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New Jets QB of the future Zach Wilson, selected with the No. 2-overall pick in the 2021 NFL Draft Thursday, kicks off his Jets career with a Q&A with Post columnist Steve Serby.

Q: Do you believe you’re the best quarterback in this draft?

A: Absolutely. And everyone should. If you’re a competitor, and you truly believe that football is a mindset, and everything is about confidence, yeah, everyone should think that they’re the best quarterback.

Q: Why was picking you over Trey Lance, Justin Fields and Mac Jones the right move?

A: I think it’s the trust and belief the coaches had in me, their plan, what they’re trying to do as a team fitting me, and they have that confidence in me to give everything I have to make sure we can improve as a team, and I think I’m right on with that plan and I’m excited to get going with it.

Q: Fill in the blank: Zach Wilson will be successful because …

A: He gives it everything he has every day.

Q: Describe the pressure of being the second pick of the draft.

A: I think at this stage, it doesn’t even matter where you’re drafted at. All of us are on teams now, and whether you were the first pick, second pick or the last pick in the entire draft, we’re all in the same situation now, so it’s whoever can take the most advantage of it.

Q: “Stop chasing the money and start chasing the passion.” From your Instagram.

A: That’s an old one. I play this game for free, I think the most successful people in the world are not doing it for the money, they’re doing it for what really drives them and the passion they have with whatever they’re doing.

Q: What does drive you?

A: You don’t know exactly what it is, but that thrill of the game and being able to hit the big-time touchdown and throws or that thrill of making some guy miss, or watching one of your teammates blow someone up on kickoff return, whatever it is, there’s a lot of excitement in the game of football. There’s always something new.

Q: Are you driven to be great?

A: Absolutely.

Q: Do you feel you have what it takes to reach greatness?

A: Absolutely, yeah, I feel like it’s a mindset and it’s the ability to put in everything you have once you have all the tools.

Q: How would you describe your on-field mentality?

A: Being the type of guy that hates to lose. Always elevating the guys around him. Understanding how important each game is, always being prepared going into each game.

Q: How do you go about elevating the guys around you?

A: Being able to pick them up and understanding that it’s one play at a time. Understanding how much time and effort we put into things, how long we worked for ’em. Preparation is confidence, and being able to keep those guys’ confidence up is what’s gonna help a lot.

Q: Define swagger for me.

A: I almost feel like it’s that moment you have in the game where you’re at an all-time high with your confidence, you almost feel like you can do anything. There’s parts of your game that are different, there’s things that you feel like you can do that others maybe can’t, and I feel like that’s what swagger is.

Q: On a scale of 1-10, where’s your swagger?

A: My confidence or swagger in myself I feel like is a 10.

Q: What words would you use to describe yourself on the field?

A: I would say confident for sure … aggressive … someone that loves to take risks … to be different.

Q: I was thinking fearless.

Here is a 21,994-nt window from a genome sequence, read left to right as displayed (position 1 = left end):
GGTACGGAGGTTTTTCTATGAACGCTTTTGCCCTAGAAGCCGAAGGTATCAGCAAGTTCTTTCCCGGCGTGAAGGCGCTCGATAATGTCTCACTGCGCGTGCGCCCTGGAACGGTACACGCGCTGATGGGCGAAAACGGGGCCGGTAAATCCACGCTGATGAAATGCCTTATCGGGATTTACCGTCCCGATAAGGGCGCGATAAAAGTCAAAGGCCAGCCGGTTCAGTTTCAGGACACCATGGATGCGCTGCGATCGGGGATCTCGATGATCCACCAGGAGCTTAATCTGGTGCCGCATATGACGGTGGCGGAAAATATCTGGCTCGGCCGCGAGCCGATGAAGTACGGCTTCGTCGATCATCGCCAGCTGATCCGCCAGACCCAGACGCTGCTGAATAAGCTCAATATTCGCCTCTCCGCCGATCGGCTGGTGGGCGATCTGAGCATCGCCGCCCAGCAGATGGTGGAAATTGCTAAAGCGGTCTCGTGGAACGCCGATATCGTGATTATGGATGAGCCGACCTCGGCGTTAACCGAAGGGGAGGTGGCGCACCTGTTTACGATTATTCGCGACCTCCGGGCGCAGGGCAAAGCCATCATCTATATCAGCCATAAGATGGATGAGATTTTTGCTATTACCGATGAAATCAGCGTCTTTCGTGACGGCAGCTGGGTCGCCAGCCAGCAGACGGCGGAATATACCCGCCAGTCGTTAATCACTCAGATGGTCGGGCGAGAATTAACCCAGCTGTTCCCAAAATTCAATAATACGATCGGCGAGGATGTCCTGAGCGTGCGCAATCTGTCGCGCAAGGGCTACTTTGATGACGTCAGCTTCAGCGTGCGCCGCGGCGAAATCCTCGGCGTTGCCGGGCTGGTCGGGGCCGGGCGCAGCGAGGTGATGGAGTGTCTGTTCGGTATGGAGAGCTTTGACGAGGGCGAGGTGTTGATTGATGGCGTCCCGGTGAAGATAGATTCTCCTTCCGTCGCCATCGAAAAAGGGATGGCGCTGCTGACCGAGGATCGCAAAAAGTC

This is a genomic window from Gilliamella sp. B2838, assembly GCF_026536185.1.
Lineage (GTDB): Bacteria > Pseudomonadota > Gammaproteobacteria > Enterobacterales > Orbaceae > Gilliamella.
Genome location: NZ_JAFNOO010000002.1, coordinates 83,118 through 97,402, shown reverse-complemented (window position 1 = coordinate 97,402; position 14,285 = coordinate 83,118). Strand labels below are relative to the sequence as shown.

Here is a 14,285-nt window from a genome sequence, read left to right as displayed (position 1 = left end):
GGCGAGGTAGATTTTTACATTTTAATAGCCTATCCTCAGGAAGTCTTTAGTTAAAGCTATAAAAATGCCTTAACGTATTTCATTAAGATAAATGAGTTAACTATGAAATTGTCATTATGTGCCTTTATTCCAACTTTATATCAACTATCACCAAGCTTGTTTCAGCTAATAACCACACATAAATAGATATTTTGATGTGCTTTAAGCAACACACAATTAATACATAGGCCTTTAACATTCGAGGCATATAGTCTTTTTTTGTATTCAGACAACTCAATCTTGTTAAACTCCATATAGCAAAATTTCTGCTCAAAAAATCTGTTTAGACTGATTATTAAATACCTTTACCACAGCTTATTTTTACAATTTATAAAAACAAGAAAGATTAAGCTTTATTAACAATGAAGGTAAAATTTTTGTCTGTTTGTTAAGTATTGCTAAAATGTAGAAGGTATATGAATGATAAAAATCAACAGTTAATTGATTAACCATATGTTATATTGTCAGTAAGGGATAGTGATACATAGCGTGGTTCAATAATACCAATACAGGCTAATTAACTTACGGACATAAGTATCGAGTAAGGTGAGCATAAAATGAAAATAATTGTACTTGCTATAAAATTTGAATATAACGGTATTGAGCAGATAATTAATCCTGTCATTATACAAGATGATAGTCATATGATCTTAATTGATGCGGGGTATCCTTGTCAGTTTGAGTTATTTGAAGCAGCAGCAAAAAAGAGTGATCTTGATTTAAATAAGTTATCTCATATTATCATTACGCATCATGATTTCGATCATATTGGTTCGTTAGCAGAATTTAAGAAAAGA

A: Fearless — absolutely. That’s definitely one.

Q: Can you give me one example of your fearlessness on the field?

A: There’s obviously tons of examples, to be able to sacrifice your body and everything you have. I mean I don’t know why I try jumping over people but I sometimes do, and I think that’s just the passion and love for the game.

Q: But it’s also making throws some other quarterbacks wouldn’t even attempt, right?

A: Exactly, and I think that goes down to situations in games as well. I can think of the Coastal Carolina game for example, 45 seconds left in the game and we gotta drive the whole field, and I gotta attempt a whole-shot throw 60 yards down the field to the opposite sideline with guys in your face, whatever it is.

Q: Down four at your own 20, no timeouts, two minutes left, what would be going on in your gut?

A: Make a play. It’s most likely gonna be outside of the offense. The defense is good when they know they can just play back and protect the end zone, so you’re gonna have to be able to have an ultra-focus because in that moment, things are going crazy and you’re gonna have to be able to lock in and be able to stay focused and be able to just deliver it and make big-time plays.

Q: How much do you welcome those moments?

A: Oh I love ’em. There’s nothing better than to feel those butterflies … then once you make those plays, you learn a lot from ’em but it’s also what makes it exciting.

Q: What are you like in the huddle?

A: Somebody that wants to motivate my guys and keep going, get them up, bring up their energy and their confidence, and make ’em feel like we can pretty much do anything as a team.

Q: Who are some leaders either at quarterback or in life you admire?

A: I think Drew Brees and Tom Brady, the way that they elevate the guys around them, their mentality and their demeanor as far as the respect that they earn from their teammates is something special.

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Q: What is it about the way that Brady leads that you admire?

A: I think it starts with the off-the-field stuff. I think it’s the fact that he’s able to come into the locker room and almost set a standard, the way that he expects everybody to hold their own and to be accountable for their own actions. He almost brings in a demeanor in like, “We’re not gonna lose here.” Like losing is not acceptable, and I think that’s so cool that he can do that.